“The number of kids that are going to be enticed from this ruling to come from Central America and risk their lives and subject themselves to injury or rape to cross Mexico is going to rise,” Mehlman said.
Many of the Latin American families and children who crossed the southwest border illegally last summer were fleeing crushing poverty and escalating gang violence. The exodus also was partly fueled by rumors in their home countries that unaccompanied children and single parents with at least one child would be allowed to stay.
Some people who crossed were apprehended, while others surrendered to Border Patrol officials and requested asylum, which is within their rights under U.S. and international laws.
In response, the Obama administration expanded detention centers for families, and the court system — already grappling with a backlog of cases — became even more bogged down. Hundreds of immigrants have been ordered removed, some have been released. Mothers and children are still detained at two Texas facilities: one in Dilley, another in Karnes City, which are both run by private companies under contract with ICE. A third, in Berks County, Pa., is run by the county.
The Flores vs. Meese settlement requires the U.S. to release immigrant children or house them in the “least restrictive environment” possible. A juvenile immigrant cannot be detained for more than an estimated 72 hours unless they are a significant flight risk or a danger to themselves or others. The children must be released to a parent or legal guardian.
One of the arguments federal officials made was that the settlement did not apply to children who were accompanied by parents. Gee disagreed.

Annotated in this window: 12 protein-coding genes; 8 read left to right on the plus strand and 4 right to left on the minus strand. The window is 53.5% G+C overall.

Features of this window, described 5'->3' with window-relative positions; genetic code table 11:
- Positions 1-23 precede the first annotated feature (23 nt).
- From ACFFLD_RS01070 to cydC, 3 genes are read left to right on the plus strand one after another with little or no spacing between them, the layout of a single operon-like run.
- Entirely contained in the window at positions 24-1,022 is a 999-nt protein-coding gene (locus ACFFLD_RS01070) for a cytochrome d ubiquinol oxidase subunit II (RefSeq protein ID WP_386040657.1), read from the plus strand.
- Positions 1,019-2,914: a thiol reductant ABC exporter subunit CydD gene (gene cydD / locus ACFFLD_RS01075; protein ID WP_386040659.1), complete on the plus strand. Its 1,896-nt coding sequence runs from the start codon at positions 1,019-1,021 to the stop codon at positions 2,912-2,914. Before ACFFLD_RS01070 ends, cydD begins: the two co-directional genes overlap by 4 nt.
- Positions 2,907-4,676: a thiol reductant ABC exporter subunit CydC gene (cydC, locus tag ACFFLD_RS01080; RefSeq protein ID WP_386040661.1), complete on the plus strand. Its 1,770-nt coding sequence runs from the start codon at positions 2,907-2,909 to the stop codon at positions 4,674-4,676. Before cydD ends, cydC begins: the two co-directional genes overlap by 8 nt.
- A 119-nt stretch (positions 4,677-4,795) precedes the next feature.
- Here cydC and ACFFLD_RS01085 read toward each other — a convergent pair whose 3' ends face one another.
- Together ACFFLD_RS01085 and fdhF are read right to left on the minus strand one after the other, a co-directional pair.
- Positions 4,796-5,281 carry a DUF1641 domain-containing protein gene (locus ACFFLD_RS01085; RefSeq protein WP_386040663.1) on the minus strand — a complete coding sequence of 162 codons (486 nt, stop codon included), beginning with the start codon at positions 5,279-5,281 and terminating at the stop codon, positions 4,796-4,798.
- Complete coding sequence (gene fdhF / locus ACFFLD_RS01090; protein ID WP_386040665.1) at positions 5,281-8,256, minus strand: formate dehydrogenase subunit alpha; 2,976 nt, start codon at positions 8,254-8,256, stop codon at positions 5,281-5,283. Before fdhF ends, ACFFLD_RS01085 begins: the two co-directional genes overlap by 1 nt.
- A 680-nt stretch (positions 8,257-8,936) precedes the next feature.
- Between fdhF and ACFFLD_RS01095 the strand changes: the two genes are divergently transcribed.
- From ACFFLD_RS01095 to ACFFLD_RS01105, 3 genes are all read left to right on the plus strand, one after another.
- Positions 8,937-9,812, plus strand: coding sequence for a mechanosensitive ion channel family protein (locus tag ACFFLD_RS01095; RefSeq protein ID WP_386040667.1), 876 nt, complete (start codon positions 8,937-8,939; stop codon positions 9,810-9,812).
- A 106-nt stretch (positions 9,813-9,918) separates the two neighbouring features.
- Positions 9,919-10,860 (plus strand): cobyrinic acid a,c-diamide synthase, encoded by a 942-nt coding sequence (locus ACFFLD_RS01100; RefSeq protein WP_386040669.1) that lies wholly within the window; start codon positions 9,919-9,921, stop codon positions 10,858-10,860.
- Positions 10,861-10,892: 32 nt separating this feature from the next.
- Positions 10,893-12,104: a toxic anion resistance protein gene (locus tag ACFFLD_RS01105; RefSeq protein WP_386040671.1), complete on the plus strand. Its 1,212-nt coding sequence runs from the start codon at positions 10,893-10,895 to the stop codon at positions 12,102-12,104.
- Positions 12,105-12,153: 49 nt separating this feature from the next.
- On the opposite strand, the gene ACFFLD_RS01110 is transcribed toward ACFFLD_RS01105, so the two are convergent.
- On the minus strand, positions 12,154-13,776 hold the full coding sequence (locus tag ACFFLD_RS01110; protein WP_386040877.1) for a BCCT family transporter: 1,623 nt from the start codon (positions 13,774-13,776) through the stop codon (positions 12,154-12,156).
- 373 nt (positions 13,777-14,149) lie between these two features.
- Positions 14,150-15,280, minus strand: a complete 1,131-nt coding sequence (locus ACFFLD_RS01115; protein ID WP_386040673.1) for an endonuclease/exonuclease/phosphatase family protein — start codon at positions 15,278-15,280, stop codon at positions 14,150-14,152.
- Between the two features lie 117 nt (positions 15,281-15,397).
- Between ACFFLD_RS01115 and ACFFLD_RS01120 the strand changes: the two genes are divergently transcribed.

In April, the judge issued a preliminary ruling, signaling that she would find in favor of the plaintiffs that it was inappropriate to hold a parent and child unless there was a flight or safety risk.
Gee asked both sides to negotiate a revised agreement before her final ruling. After six weeks of negotiations, they had failed to reach a deal.
Leon Fresco, a Justice Department deputy assistant attorney general, had warned Gee that if her ruling stood, it would encourage the Obama administration to separate parents and children, turning them into “de facto unaccompanied children.”
Peter Schey and Carlos Holguin, who launched the lawsuit against federal officials and have served as court-appointed lawyers for all immigrant children in federal custody since the 1997 settlement, said the ruling marks the beginning of the end of family detention.
“We’re hopeful this decision will be among the final straws ending a misguided, mindless policy of incarcerating women and children in violation of the Flores settlement, international law and all of what most of us hold decent,” Holguin said.
Gee’s ruling comes amid a resurgence of the debate on immigration following Republican presidential candidate Donald Trump’s characterization of Mexican immigrants as drug dealers and rapists. Just a few weeks later, the issue was again pushed to the forefront after the suspect in the killing of a woman on San Francisco’s waterfront turned out to be a Mexican national with a history of drug convictions who had repeatedly been deported.
Her ruling also comes about a month after federal officials announced a new policy that would allow hundreds of immigrant women and children to go free on bond if they could prove they were eligible for asylum or another type of immigration relief. But immigrant rights activists continue to argue that mothers and children should not be held at detention facilities at all.
Los Angeles Times staff writer Molly Hennessy-Fiske and Brian Bennett of the Tribune Washington Bureau contributed to this report.